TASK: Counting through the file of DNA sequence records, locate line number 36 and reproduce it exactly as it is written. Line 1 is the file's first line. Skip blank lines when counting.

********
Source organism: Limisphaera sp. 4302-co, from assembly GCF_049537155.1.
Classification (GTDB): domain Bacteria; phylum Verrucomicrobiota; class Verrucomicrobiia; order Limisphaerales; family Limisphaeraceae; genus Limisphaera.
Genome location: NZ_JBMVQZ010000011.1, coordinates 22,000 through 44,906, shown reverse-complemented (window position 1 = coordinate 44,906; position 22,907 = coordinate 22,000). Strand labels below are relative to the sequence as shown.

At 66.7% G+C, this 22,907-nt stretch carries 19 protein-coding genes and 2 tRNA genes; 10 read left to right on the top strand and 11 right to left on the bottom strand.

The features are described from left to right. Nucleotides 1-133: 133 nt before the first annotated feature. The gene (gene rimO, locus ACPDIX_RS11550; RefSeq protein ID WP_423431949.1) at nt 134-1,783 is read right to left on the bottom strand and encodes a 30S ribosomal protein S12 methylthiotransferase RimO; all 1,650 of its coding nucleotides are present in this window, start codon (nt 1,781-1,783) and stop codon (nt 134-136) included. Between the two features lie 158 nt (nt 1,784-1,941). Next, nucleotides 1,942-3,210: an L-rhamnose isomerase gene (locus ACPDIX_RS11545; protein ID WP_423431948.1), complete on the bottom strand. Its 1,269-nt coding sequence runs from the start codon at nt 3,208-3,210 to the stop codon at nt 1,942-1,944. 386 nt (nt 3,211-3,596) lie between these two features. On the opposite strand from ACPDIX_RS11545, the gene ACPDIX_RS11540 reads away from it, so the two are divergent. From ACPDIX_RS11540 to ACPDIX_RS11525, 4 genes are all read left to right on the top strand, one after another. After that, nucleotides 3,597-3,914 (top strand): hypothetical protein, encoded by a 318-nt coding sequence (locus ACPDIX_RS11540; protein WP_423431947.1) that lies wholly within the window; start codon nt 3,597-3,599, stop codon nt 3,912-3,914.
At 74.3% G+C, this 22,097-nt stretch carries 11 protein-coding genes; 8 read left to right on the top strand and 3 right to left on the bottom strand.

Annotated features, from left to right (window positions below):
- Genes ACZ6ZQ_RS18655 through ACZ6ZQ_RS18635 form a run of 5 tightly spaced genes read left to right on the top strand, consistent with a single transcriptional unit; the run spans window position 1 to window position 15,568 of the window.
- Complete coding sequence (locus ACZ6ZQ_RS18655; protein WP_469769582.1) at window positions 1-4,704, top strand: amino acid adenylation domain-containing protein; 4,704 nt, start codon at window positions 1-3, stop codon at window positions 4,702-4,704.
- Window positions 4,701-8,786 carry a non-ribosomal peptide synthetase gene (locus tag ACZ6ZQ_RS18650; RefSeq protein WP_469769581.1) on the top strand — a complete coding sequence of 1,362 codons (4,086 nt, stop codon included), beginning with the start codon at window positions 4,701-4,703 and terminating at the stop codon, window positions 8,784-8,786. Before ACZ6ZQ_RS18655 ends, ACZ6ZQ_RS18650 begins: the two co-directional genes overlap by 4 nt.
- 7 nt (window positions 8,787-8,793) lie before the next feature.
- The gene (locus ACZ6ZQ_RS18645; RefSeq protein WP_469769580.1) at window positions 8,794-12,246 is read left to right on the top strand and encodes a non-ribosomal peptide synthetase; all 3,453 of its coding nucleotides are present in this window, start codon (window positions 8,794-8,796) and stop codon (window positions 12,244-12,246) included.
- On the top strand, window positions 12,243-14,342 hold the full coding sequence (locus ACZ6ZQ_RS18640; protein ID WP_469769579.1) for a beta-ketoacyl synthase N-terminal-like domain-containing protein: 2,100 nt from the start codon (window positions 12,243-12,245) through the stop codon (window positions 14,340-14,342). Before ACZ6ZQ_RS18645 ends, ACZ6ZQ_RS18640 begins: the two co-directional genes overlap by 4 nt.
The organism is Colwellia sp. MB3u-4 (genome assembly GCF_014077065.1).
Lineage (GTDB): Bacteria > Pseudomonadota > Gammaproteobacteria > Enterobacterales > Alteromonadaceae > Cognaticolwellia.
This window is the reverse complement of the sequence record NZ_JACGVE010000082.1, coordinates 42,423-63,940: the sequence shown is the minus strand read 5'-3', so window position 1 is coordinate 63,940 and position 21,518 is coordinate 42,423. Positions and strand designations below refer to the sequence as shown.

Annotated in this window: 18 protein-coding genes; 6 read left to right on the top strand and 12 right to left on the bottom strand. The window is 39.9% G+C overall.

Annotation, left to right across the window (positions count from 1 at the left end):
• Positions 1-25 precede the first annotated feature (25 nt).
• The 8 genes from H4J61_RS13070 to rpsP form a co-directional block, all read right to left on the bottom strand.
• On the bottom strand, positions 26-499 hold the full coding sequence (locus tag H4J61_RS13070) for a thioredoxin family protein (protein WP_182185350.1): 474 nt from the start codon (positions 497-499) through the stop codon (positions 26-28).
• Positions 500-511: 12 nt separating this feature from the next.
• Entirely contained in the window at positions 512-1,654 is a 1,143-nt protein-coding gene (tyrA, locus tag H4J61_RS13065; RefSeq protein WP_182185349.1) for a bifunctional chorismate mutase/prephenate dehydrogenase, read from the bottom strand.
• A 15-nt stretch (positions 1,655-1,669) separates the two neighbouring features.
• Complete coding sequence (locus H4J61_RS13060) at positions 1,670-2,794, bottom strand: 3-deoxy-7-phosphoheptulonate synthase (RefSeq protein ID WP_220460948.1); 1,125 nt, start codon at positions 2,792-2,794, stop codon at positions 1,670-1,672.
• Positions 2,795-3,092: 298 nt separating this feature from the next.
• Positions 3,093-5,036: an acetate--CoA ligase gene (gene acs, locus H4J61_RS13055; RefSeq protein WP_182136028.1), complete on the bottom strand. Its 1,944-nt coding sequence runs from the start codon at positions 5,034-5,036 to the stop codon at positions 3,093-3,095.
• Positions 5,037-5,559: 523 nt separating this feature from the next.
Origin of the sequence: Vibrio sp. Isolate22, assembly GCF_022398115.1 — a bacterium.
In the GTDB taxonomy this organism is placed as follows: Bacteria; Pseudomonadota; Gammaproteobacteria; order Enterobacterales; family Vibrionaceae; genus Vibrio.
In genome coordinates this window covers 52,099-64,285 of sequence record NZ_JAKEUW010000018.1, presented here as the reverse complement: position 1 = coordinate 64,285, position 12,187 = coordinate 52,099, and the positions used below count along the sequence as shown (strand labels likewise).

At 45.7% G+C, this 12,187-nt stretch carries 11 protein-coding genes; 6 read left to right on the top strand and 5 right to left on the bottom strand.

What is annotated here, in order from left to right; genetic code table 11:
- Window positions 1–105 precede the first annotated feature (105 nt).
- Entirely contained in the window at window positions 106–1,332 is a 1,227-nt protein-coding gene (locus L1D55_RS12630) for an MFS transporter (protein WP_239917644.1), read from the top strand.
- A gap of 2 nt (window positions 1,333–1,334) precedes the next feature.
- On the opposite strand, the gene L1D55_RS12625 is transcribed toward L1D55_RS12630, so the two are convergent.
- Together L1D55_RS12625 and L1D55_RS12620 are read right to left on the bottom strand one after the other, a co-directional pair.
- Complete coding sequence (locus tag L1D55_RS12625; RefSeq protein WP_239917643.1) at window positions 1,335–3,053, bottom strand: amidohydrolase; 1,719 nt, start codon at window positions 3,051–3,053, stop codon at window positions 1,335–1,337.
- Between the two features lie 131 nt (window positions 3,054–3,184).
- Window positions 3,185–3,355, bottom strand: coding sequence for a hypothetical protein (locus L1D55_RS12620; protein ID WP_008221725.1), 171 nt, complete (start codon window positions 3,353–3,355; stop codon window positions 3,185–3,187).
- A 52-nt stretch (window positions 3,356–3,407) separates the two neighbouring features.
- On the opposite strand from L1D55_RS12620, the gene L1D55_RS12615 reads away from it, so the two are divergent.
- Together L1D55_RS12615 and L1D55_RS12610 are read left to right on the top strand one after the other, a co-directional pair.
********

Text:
- A gap of 2 nt (window positions 1,333–1,334) precedes the next feature.